The intention of the writer and this article is not to criticize one particular Minister, but the writer felt this might be a time to bring attention on the actual efforts our Ministers are making to solve some of the problems we face in our societies. Two other quotes from the conference will illustrate:

"The Minister of Energy, Dr. Paa Kwesi Nduom, also expressed concern about the poor state of affairs, in spite of the region's numerous resources and said the Confederacy, should help in reversing the situation."

Again leadership is what is needed to bring to focus the key talent needed to solve problems and turn societies and organizations around.

"Dr. Edwin Amonoo of the University of Cape Coast and a member of the Planning Committee said, "the time has come for the region to wake up from its slumber and work towards its development".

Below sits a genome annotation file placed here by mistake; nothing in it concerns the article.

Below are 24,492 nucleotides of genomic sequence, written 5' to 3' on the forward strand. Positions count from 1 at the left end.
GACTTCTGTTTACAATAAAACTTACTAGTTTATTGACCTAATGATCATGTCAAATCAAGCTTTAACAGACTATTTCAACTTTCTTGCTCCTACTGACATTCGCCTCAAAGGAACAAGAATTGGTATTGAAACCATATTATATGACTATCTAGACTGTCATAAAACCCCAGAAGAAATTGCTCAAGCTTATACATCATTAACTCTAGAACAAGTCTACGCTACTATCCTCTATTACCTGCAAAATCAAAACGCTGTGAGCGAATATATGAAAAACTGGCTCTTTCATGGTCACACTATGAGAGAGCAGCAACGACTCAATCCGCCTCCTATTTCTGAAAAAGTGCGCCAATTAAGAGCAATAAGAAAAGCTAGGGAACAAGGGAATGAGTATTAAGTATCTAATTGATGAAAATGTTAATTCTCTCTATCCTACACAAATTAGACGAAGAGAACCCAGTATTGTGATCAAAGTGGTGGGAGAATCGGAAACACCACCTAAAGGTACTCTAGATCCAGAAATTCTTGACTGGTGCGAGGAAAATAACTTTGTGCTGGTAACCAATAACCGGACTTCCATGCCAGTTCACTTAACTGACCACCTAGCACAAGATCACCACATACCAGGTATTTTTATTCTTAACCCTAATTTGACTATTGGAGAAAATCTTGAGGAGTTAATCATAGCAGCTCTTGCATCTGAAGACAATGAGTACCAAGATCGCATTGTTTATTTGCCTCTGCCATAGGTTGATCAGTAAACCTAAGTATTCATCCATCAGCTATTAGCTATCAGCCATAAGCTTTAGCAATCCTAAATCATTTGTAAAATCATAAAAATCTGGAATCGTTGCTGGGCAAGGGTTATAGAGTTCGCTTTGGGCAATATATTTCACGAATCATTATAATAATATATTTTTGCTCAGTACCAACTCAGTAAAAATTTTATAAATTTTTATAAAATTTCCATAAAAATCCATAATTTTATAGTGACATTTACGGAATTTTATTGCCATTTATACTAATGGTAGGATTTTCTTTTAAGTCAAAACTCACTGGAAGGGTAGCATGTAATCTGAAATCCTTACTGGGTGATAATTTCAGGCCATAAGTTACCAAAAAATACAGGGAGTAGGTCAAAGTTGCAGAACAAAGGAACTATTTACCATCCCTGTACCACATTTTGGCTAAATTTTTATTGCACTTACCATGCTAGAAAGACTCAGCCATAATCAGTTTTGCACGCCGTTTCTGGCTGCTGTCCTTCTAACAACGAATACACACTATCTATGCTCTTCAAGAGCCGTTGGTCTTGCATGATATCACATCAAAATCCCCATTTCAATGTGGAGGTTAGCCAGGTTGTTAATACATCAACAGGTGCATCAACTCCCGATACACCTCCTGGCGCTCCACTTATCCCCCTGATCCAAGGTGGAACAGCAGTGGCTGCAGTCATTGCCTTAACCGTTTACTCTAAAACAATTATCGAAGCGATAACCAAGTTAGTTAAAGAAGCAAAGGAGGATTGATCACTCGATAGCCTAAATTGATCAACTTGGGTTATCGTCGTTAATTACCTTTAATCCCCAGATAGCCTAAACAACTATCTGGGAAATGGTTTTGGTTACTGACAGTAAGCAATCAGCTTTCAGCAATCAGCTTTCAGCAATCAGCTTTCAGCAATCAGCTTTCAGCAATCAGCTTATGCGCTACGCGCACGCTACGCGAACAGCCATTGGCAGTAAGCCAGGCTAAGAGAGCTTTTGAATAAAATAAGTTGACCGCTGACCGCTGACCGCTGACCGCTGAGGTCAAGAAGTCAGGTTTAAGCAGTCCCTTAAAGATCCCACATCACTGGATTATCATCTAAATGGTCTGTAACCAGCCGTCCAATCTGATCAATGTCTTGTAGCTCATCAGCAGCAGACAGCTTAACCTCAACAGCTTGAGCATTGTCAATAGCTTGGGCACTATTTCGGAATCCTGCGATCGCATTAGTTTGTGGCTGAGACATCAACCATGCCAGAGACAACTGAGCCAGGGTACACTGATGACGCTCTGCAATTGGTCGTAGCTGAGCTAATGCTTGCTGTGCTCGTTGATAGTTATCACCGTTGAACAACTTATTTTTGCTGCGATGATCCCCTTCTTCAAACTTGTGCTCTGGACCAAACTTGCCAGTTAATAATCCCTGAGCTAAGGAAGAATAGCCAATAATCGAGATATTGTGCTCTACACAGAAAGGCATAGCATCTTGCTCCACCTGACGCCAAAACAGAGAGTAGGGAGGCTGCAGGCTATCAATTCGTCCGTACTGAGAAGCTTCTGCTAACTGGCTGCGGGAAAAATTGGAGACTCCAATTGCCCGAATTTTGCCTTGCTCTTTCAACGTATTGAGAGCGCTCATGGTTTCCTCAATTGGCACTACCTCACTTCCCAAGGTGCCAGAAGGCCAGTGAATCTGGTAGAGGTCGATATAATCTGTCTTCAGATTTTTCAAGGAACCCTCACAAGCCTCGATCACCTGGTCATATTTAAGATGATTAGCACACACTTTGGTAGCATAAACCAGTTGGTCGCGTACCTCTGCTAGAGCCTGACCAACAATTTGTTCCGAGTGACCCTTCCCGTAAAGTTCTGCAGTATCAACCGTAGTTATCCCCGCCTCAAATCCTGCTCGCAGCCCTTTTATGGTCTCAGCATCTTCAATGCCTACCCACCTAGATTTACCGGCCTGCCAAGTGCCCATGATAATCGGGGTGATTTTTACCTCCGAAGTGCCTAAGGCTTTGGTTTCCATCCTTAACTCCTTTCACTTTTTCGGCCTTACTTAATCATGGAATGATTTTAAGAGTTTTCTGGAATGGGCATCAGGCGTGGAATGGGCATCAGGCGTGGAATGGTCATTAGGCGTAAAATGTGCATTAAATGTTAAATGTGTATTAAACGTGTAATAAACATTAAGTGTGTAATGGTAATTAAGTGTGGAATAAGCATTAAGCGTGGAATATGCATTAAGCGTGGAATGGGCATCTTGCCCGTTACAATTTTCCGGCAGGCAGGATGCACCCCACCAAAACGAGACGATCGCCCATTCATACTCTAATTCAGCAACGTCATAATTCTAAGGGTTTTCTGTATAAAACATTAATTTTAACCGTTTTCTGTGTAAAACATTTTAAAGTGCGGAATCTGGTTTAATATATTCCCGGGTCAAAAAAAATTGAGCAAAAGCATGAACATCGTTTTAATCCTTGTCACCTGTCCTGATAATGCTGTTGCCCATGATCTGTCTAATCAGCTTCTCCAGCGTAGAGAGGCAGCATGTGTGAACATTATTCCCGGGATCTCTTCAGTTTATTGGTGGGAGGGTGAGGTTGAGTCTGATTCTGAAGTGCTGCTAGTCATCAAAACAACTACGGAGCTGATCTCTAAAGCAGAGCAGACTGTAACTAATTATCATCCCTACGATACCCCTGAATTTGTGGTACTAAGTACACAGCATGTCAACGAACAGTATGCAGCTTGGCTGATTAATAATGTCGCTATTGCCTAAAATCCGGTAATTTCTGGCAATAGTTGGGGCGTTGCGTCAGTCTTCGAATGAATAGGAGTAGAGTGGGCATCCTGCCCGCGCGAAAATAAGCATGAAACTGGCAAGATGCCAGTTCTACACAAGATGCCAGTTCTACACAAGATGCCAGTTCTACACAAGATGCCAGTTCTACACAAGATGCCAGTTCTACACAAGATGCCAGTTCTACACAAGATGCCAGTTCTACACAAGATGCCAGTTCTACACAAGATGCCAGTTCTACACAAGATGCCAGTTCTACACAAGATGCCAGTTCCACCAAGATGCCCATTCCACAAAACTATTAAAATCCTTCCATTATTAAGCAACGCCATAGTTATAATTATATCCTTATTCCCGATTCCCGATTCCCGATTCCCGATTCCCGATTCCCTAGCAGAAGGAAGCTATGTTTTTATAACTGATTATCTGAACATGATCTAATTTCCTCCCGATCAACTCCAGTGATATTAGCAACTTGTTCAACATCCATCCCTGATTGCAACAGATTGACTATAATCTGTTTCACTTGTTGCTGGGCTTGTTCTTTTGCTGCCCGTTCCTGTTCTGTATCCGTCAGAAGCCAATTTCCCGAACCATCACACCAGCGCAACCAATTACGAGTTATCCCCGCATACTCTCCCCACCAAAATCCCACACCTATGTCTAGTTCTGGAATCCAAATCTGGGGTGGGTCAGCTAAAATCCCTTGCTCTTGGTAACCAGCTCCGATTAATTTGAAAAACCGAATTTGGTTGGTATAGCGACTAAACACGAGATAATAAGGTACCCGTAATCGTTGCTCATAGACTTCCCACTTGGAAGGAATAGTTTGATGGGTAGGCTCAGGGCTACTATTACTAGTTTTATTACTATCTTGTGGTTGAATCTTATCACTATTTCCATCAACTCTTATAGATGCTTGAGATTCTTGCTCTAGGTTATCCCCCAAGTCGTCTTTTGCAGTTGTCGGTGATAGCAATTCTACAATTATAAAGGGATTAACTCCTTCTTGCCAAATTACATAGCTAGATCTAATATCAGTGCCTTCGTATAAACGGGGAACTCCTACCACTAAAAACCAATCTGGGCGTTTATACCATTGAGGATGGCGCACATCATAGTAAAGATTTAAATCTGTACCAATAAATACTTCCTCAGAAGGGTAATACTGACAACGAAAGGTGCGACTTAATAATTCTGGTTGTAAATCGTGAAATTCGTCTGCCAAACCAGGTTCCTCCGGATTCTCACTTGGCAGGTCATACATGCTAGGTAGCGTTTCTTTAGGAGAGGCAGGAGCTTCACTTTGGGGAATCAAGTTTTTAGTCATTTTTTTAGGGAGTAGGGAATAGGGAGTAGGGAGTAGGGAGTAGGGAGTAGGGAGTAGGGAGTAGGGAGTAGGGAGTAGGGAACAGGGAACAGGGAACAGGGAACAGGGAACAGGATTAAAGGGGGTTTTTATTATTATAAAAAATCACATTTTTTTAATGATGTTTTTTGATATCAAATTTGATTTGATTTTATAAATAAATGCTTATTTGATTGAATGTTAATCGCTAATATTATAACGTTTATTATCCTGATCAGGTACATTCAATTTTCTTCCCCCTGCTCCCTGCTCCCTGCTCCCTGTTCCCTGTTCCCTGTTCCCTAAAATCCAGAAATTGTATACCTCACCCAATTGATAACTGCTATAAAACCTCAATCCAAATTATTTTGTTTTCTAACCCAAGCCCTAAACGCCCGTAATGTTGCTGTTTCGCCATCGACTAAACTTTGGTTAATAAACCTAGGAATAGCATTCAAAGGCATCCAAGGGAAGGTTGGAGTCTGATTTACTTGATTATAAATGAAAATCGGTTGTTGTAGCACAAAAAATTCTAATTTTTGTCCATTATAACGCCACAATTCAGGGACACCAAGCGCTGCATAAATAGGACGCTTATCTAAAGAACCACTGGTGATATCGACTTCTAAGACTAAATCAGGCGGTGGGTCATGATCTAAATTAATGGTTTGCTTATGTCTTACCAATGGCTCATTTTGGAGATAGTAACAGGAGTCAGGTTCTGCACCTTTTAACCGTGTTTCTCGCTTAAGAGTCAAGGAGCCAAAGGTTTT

These statements draw a question mark on whether President Kufuor still remembers his Vision for the Presidency, and his Mission plans. Does the President realize and hold certain key people responsible for achieving the Goals set under his Mission? As the saying goes, "the buck stops" with the President. Some of these things can be said to be "elementary", as detective Sherlock Holmes used to tell his friend and associate Dr. Watson. With the right leadership focus, these things can be said to be "elementary". Without proper implementation, any strategy is bound to fail. Individuals are trying, but for the society as a whole, one would expect the leadership to come from the top, for Ghana to achieve any meaningful development as a nation.

Kwaku A. Danso
AMTEK Engineering, Realty & Finance
Fremont, California, USA. (July 12, 2003)

Views expressed by the author(s) do not necessarily reflect those of GhanaHomePage.
Columnist: Danso, Kwaku A.